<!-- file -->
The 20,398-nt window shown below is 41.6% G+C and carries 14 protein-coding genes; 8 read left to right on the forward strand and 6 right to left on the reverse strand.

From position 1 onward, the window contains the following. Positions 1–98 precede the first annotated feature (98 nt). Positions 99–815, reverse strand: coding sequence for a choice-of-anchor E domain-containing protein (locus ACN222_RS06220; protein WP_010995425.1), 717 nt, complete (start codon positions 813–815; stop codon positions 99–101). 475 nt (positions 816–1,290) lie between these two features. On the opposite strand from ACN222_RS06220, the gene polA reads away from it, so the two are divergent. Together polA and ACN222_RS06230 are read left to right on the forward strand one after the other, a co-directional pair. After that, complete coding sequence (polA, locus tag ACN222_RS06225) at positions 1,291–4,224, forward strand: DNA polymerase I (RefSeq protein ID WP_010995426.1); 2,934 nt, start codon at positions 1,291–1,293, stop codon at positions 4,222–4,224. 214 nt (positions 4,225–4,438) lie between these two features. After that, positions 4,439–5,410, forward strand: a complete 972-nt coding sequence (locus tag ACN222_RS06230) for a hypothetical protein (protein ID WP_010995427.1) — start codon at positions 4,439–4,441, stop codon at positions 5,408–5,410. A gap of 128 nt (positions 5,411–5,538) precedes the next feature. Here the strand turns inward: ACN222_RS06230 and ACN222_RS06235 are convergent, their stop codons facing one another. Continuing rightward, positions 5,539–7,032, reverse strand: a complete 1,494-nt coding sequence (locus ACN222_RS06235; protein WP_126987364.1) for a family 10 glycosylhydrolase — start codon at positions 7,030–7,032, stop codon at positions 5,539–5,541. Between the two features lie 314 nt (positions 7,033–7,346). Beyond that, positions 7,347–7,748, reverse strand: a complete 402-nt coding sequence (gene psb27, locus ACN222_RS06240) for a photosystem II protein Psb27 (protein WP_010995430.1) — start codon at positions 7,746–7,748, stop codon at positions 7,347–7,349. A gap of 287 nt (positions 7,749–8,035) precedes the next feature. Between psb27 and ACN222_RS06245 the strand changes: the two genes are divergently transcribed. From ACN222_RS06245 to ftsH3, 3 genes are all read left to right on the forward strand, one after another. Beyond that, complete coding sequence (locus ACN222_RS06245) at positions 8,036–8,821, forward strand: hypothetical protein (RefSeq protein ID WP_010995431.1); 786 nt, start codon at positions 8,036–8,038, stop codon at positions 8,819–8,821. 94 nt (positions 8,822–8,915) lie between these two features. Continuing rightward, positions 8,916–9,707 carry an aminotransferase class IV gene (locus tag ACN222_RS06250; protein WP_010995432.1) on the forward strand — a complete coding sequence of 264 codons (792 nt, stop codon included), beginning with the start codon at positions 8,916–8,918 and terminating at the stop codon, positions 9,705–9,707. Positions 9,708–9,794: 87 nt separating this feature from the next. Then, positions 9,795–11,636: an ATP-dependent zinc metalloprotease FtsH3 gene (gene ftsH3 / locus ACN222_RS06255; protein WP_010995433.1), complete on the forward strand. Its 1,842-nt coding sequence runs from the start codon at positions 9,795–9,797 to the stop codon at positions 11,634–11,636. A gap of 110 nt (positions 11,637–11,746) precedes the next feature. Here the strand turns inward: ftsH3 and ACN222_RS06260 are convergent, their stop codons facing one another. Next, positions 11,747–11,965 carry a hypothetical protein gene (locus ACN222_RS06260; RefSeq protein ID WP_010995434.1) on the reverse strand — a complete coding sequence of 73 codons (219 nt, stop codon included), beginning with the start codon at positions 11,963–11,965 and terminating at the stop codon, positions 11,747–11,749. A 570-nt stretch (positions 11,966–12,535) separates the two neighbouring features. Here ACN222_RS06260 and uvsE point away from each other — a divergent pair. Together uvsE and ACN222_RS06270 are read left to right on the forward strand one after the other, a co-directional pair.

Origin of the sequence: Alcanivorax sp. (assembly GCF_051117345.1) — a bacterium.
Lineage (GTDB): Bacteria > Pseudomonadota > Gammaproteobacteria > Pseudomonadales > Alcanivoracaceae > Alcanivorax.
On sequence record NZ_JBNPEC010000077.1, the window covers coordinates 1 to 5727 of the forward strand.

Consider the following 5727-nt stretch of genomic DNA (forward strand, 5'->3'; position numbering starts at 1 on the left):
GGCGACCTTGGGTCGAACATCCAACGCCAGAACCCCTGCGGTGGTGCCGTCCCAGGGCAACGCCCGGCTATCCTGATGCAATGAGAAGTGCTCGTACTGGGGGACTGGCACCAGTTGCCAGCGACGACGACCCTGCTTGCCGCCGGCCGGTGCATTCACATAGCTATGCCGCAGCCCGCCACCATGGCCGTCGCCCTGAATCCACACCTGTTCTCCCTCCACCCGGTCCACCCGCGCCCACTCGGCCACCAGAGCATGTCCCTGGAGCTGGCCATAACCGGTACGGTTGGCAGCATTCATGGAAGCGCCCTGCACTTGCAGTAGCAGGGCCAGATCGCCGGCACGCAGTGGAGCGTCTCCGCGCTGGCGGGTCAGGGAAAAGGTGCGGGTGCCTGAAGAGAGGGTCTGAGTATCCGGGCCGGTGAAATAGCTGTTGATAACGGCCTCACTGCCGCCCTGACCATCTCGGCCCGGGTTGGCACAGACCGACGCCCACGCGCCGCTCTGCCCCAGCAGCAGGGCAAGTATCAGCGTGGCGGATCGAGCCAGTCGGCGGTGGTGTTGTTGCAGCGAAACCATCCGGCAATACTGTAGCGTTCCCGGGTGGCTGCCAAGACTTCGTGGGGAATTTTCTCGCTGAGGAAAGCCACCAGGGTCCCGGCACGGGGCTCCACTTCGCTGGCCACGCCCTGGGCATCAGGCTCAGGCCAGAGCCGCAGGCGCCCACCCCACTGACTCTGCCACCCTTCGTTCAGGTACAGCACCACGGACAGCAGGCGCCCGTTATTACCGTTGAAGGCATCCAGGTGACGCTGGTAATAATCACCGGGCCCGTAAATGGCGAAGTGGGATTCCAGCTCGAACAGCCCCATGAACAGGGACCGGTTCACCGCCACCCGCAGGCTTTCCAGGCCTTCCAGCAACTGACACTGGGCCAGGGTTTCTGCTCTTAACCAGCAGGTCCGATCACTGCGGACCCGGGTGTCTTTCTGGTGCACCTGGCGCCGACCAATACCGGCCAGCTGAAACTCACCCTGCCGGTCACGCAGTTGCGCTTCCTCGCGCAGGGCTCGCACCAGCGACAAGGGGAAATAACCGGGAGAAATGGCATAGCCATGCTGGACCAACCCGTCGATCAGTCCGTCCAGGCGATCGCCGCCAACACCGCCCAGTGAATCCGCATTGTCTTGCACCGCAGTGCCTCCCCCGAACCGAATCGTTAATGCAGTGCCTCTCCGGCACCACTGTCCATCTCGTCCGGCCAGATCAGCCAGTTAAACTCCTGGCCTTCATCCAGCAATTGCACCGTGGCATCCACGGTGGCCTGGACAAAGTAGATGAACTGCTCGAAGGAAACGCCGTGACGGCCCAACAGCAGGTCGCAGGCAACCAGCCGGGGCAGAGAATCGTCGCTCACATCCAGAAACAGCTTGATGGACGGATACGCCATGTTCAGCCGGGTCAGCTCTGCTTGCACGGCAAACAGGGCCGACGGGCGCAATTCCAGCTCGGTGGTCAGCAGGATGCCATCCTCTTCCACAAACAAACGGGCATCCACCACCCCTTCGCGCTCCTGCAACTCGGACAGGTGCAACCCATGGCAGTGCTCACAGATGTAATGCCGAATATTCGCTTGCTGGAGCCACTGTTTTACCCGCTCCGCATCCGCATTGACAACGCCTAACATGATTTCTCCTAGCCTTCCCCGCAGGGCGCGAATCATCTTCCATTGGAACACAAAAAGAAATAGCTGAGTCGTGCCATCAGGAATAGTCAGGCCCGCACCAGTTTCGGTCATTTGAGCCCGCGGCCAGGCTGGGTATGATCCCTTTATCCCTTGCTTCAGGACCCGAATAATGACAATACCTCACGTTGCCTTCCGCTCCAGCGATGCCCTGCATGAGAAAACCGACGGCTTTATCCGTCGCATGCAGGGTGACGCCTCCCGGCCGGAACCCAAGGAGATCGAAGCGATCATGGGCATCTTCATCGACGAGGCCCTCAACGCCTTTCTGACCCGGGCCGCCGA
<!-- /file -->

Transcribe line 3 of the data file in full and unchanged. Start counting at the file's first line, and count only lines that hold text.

Origin of the sequence: Alcanivorax sp. (assembly GCF_051117345.1) — a bacterium.